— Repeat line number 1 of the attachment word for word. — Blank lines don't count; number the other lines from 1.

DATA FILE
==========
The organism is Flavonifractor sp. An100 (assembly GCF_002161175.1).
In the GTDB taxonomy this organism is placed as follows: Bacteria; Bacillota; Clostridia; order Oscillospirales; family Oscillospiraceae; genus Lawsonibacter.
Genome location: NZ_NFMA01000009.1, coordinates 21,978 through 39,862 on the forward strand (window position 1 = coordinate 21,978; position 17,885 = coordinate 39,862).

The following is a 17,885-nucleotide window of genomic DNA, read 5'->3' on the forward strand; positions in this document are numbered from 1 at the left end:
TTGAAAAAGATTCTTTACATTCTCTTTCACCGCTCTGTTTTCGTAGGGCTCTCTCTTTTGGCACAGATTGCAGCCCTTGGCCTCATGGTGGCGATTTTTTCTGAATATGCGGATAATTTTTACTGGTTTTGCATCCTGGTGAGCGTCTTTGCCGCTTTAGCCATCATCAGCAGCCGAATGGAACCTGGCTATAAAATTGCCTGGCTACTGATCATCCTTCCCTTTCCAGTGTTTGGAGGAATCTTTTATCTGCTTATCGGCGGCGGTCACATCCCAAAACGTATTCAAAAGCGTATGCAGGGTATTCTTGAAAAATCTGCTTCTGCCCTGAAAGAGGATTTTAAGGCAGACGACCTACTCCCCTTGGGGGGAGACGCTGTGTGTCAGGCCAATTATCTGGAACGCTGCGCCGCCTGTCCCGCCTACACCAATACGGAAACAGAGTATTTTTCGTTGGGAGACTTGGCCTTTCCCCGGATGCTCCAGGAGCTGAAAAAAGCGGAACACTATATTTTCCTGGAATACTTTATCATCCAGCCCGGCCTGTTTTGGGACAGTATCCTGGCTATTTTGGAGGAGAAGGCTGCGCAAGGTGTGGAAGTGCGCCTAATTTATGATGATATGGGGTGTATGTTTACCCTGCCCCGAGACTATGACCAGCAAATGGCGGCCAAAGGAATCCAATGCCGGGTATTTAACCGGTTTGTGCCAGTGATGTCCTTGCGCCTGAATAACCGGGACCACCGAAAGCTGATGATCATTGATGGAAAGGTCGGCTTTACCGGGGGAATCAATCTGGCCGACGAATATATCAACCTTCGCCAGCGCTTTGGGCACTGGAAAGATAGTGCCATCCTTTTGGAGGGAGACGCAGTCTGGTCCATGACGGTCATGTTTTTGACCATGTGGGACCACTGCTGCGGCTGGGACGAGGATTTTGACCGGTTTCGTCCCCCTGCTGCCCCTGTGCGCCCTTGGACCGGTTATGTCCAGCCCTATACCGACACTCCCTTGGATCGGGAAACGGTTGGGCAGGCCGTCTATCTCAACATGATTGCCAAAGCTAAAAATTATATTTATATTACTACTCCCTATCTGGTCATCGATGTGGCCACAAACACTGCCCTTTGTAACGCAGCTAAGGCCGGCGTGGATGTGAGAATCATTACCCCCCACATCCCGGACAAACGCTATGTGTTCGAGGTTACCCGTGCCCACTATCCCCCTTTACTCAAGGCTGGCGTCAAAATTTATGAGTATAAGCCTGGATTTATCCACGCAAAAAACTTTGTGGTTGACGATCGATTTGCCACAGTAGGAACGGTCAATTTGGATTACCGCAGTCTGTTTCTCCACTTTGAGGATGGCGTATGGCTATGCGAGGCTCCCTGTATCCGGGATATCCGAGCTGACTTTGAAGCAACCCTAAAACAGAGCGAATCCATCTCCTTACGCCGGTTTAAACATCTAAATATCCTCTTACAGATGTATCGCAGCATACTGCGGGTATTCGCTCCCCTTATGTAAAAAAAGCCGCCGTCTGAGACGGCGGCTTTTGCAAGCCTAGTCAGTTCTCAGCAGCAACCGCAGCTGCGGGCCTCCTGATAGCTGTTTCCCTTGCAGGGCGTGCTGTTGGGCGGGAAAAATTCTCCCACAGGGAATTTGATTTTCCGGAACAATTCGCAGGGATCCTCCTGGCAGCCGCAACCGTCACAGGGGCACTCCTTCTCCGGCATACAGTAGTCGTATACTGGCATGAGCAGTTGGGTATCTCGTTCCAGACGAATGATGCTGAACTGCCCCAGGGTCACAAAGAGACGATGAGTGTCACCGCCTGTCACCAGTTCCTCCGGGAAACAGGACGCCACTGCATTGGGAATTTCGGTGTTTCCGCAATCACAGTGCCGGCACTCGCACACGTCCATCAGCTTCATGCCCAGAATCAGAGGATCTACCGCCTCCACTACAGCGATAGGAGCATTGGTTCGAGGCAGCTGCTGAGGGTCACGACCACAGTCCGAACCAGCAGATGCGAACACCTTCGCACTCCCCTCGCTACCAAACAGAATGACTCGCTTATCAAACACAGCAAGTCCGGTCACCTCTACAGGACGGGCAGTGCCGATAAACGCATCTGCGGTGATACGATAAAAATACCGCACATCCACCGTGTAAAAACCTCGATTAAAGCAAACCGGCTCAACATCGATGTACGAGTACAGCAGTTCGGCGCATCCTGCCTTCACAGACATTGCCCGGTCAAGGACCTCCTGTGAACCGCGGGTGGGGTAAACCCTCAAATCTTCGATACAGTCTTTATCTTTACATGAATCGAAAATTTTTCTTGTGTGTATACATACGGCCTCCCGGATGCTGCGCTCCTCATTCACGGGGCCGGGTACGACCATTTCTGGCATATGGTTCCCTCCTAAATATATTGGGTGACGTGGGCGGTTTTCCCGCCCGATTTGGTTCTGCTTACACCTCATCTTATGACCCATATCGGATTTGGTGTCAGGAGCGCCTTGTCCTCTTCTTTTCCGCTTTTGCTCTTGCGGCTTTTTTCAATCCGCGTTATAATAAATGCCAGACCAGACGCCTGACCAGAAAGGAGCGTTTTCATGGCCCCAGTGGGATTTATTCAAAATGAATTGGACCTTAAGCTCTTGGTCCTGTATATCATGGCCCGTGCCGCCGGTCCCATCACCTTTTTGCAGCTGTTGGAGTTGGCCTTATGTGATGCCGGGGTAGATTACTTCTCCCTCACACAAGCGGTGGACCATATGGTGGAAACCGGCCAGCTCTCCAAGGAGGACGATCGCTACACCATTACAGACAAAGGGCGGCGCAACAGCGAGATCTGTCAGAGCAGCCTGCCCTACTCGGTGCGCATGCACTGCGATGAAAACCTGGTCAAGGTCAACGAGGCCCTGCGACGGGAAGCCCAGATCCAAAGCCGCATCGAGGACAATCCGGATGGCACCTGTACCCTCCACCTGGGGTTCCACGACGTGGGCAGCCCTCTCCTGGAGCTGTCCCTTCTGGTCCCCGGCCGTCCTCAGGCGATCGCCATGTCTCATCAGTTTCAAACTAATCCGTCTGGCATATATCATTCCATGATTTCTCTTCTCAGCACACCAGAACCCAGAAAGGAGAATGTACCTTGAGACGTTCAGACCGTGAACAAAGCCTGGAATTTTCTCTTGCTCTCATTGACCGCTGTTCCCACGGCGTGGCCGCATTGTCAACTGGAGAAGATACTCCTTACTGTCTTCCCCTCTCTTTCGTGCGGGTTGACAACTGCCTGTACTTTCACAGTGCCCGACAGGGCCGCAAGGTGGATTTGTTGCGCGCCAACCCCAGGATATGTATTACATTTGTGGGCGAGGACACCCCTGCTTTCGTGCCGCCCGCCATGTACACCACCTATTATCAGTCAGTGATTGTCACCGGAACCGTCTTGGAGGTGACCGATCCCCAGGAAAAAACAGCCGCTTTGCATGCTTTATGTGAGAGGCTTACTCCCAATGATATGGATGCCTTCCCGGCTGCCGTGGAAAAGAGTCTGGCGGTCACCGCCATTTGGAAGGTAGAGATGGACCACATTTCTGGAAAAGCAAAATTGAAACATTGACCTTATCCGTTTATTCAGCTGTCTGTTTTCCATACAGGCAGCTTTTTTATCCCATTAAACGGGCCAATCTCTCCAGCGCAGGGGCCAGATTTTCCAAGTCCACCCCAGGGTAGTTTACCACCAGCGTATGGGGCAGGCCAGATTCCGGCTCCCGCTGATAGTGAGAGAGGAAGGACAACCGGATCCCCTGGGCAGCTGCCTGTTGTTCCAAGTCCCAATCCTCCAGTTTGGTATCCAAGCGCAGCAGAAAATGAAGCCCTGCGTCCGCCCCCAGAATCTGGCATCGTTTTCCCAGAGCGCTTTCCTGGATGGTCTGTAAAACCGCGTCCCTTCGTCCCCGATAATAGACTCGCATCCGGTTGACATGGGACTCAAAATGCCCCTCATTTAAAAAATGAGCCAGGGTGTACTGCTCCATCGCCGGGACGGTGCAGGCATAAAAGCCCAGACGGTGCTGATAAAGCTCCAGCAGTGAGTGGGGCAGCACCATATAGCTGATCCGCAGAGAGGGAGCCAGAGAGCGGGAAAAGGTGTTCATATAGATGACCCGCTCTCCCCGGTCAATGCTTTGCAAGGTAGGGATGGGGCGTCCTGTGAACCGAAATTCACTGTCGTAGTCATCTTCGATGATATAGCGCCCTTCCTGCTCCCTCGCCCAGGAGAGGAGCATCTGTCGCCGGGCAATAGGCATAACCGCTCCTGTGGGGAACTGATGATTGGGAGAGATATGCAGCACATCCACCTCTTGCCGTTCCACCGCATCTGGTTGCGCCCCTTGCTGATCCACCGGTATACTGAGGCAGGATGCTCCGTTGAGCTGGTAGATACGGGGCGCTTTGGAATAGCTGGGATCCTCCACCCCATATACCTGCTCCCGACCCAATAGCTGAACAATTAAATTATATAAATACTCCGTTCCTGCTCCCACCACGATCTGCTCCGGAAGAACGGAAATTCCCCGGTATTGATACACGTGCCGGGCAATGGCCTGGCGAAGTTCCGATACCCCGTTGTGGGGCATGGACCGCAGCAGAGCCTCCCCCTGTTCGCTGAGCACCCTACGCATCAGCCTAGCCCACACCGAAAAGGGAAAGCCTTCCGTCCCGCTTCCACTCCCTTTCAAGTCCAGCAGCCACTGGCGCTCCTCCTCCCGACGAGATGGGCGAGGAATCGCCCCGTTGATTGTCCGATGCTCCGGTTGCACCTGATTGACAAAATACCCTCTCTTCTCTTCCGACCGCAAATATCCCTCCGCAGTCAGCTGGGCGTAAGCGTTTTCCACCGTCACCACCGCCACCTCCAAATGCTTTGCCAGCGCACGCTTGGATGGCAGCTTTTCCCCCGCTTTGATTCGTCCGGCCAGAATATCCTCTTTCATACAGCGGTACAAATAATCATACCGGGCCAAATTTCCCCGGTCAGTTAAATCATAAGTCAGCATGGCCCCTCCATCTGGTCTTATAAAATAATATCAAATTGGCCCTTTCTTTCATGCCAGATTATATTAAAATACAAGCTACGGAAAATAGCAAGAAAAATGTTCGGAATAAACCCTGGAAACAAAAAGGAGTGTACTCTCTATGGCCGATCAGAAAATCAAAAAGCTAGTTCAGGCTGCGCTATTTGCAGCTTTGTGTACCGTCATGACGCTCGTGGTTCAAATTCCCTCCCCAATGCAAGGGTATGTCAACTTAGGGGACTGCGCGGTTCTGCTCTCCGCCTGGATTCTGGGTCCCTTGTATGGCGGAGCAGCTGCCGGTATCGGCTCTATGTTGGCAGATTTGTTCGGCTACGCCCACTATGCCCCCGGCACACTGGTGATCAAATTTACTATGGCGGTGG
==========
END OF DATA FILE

The organism is Flavonifractor sp. An100 (assembly GCF_002161175.1).